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OTN Canada Pacific Sockeye Salmon Tagging Project 2 - Tag Release Metadata
Clark, T., Jeffries, K., Lotto, A., Hinch, S., Farrell, T., Cooke, S., Patterson, D., Welch, D., Riddell, B. 2010. Ocean Tracking Network Canada Pacific Sockeye Salmon Tagging Project 2 Metadata and Data Set. In: Iverson, S.J., McKenzie, K., Jonsen, I. 2011. OTN Canada Acoustic Telemetry Data Collection. Retrieved: January 26, 2015 from oceantrackingnetwork.org. Version 1 In OBIS Canada Digital Collections. Bedford Institute of Oceanography, Dartmouth, NS, Canada. Published by OBIS, Digital http://www.iobis.org/. Accessed on -INSERT DATE
Availability: This dataset is licensed under a Creative Commons Attribution 4.0 International License.
This is the OBIS extraction of the OTN Canada Pacific Sockeye Salmon Tagging Project 2 project, consisting only of the release tagging metadata. i.e. the locations and dates of tagged animal release. If readers are interested in the full source dataset they should refer to the OTN web site (members.oceantrack.org). The objective is to assess the speed of outmigration, and location and level of mortality in freshwater and coastal areas, for individual smolts from Chilko Lake, a population situated 750 km inland from the ocean and is the highest elevation rearing lake for sockeye salmon in Canada. more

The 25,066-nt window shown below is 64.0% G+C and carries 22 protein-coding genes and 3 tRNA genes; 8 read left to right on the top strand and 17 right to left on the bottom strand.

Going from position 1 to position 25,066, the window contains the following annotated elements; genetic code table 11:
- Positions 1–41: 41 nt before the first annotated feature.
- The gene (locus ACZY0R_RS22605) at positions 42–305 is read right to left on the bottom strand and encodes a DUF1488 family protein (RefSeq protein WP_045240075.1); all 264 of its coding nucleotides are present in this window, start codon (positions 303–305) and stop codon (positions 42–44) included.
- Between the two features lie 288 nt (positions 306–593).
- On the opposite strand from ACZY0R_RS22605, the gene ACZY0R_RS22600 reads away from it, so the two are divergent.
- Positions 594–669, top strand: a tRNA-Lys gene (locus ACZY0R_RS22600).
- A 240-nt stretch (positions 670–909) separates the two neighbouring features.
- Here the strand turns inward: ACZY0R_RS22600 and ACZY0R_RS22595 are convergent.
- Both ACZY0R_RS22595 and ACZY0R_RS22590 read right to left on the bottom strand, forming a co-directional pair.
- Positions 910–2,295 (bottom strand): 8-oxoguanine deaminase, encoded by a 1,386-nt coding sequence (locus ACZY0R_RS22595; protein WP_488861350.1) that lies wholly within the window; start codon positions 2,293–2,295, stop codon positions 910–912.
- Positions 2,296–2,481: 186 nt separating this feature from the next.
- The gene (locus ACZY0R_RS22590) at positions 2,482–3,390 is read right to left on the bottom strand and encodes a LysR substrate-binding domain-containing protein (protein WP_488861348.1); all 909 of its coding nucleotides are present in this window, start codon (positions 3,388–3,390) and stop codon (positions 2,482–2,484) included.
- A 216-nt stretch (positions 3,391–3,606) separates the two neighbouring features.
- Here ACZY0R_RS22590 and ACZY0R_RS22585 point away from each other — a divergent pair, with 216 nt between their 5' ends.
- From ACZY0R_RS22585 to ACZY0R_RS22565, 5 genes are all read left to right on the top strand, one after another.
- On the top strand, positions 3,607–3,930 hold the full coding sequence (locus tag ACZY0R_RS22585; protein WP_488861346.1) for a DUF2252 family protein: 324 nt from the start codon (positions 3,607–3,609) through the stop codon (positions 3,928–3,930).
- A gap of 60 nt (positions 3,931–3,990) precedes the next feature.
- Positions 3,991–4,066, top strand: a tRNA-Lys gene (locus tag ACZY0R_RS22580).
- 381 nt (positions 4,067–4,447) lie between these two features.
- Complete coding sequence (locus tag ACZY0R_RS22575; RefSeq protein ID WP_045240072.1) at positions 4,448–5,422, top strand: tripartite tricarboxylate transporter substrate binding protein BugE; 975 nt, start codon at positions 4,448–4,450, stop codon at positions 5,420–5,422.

In spring 2010, 200 2-yr old juveniles were captured as they initiated their smolt outmigration and surgically implanted with acoustic transmitters. Sentinel acoustic receivers situated near the release site and in the lower Fraser River, and acoustic curtains associated with POST were used to determine travel rates and locales and levels of mortality. Preliminary results indicate that smolts travelled at ~ 1-2 km/h during the initial sections of their migration through turbulent and clear water environments, and final sections, which were turbid and tidally influenced, of the freshwater migration. But they travelled ~ 5 km/h through the expansive fast flowing sections in between. Diel patterns were evident. On average fish reached the ocean in ~ 8 days with a range of 5-17 days among fish. Survival to reach the estuary is estimated at 20-30% and 15-20% to reach the first POST acoustic curtain situated in Northern Strait of Georgia about 180 km from the Fraser River mouth. We await the downloads of the other POST acoustic curtains to assess survival beyond this first acoustic receiver curtain. Of concern is that at present, POST does not have the funding available to download all of its Canadian curtains (e.g. the Queen Charlotte Strait line) and it is unclear when or if this will happen.
Biology > Fish
Fresh water, ANW, Canada, East, Oncorhynchus nerka
ANW, Canada, East [Marine Regions]
2 May 2010 - 8 May 2013
Oncorhynchus nerka (Walbaum, 1792) [WoRMS]
Occurrence of biota
OBIS-Canada: Canadian Ocean Biogeographic Information System, more
Dataset status: Completed
Metadatarecord created: 2015-04-24
Information last updated: 2015-04-24